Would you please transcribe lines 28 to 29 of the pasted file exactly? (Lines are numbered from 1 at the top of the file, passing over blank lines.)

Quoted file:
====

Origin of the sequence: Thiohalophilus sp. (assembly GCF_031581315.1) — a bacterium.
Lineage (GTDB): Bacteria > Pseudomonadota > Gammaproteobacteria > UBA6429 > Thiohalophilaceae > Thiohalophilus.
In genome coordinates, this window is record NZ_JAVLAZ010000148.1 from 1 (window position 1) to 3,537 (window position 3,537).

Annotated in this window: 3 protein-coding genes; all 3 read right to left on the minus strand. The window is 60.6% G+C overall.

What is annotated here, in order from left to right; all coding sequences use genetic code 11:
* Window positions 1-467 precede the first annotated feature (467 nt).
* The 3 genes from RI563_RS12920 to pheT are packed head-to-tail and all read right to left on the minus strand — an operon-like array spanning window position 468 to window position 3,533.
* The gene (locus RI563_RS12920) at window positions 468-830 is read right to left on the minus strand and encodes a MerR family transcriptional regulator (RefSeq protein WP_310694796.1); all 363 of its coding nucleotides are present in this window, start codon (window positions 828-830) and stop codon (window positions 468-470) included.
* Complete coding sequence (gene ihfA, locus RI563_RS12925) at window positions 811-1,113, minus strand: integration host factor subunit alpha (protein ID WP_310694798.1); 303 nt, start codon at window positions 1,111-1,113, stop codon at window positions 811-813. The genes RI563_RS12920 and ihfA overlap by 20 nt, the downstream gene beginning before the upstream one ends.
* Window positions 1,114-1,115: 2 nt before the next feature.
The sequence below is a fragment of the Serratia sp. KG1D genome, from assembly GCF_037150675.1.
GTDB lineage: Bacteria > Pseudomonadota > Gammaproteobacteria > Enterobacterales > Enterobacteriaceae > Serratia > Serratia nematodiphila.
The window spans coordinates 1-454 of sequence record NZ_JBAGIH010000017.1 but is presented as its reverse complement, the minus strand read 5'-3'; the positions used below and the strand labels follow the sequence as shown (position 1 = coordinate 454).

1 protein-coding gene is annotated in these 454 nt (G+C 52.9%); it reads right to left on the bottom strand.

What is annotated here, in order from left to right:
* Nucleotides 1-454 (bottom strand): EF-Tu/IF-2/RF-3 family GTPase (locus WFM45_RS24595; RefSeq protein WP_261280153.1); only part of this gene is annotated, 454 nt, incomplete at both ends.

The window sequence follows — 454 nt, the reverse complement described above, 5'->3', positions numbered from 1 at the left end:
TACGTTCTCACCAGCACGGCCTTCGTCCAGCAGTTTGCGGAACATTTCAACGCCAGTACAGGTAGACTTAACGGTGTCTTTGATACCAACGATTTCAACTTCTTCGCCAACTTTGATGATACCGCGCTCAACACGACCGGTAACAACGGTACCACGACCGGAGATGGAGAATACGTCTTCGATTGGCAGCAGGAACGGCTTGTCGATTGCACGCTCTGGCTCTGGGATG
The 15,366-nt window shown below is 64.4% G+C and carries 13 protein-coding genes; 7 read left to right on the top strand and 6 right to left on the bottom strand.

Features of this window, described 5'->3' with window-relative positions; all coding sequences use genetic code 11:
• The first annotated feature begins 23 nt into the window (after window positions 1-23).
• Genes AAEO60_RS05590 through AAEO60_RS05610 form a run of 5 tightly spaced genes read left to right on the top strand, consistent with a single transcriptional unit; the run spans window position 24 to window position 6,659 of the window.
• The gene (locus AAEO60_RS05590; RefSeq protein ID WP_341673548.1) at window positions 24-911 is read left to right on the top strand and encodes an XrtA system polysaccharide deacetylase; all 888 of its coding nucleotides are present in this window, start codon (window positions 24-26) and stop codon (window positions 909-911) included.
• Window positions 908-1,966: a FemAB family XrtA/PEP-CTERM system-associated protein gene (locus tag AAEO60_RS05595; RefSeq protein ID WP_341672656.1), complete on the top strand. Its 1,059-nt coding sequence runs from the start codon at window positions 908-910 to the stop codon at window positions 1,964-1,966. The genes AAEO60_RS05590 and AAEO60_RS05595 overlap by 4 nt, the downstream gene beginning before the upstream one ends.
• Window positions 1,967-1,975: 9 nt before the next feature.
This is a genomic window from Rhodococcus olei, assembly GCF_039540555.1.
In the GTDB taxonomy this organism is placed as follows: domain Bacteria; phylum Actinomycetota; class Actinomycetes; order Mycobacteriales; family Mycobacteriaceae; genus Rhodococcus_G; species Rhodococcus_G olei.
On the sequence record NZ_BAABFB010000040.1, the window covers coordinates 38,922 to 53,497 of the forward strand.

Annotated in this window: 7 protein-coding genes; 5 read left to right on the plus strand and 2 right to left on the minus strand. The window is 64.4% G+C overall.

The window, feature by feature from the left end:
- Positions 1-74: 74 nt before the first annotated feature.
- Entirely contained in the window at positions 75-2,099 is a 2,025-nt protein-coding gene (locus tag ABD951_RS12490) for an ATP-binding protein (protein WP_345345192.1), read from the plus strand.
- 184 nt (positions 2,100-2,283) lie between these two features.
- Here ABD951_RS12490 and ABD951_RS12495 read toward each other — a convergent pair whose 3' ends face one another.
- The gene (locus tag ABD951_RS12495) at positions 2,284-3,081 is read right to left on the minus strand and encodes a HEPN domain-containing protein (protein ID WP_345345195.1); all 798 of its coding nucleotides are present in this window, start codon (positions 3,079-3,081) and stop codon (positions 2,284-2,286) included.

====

On the sequence record NZ_BAABFB010000040.1, the window covers coordinates 38,922 to 53,497 of the forward strand.

Annotated in this window: 7 protein-coding genes; 5 read left to right on the plus strand and 2 right to left on the minus strand. The window is 64.4% G+C overall.